A true corporate David-and-Goliath story from an insider’s perspective.
Tales of Wal-Mart’s unsavory business practices (witness the class-action suit currently before the Supreme Court) are fertile ground for business books, television and film documentaries and the like, and this book is one more entry into the field. What makes Hood’s tale different is the fact that he owned a business that was literally driven into bankruptcy by the retailing behemoth. The story revolves around a product Hood’s company devised called the “Shopper’s Calculator,” which attached to a shopping cart, helping shoppers determine what they were spending. The product could also serve up advertising for various name brands as well as for Wal-Mart’s store brands. Through a detailed account that includes references to letters, phone calls and meetings, Hood documents the sorry story of how Wal-Mart management, at best, ineptly implemented a promotional program that they agreed to support, and, at worst, sabotaged it because of a perverted ego- and profit-driven arrogance Hood calls “egonomics.” In diary-like entries, Hood presents dates of specific occurrences and includes copies of documents that are hard to dispute, resulting in a uniformly unfavorable view of Wal-Mart’s way of doing business. In fact, the story culminates in Hood’s company filing a $40-million lawsuit against Wal-Mart, which he says was settled for “the discounted amount of $23.5 million.” Even after the lawsuit, however, Hood’s company continued to do business with Wal-Mart and, remarkably, the same people who initially undermined the relationship, says Hood, held “very cooperative and productive meetings” over the next two years. Nevertheless, Hood suggests Wal-Mart’s decision to cancel the contract after three-and-a-half years was premeditated and vindictive, as research proved the program did work. Clearly, Hood is anything but an objective observer and occasionally his emotion gets the better of him. But he writes well and tells his story with equal doses of irony and outrage. It will likely be difficult for the reader not to accept the author’s claim that Wal-Mart is a corporate villain after reading this book.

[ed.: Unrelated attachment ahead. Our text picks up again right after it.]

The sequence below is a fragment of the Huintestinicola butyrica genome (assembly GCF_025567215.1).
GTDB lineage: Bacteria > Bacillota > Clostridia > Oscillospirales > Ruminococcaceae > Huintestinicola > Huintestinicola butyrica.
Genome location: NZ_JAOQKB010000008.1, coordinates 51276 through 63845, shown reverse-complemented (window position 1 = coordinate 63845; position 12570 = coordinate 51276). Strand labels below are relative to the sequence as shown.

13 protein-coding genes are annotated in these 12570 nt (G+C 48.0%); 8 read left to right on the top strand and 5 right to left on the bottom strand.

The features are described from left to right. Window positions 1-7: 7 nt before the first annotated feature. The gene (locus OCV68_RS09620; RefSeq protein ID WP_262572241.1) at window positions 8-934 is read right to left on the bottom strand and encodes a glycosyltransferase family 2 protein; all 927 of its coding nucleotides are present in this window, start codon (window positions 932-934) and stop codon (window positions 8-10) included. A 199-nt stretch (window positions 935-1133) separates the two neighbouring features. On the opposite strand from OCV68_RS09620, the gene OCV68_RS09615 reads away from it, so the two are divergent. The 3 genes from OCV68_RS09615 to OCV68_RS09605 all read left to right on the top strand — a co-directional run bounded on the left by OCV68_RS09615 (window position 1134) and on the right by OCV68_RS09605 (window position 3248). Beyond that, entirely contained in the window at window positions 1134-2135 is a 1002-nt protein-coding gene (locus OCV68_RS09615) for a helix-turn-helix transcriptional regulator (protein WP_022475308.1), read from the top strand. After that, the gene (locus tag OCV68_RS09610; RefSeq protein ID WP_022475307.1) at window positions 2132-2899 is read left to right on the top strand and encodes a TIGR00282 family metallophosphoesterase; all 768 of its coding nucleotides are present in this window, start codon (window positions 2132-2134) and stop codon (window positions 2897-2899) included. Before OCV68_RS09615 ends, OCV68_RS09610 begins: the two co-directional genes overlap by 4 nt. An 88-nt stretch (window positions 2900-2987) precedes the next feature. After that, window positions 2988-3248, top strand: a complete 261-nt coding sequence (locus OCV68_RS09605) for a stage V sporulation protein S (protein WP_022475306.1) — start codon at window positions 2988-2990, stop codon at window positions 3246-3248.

A well-crafted, personal tale of business gone bad.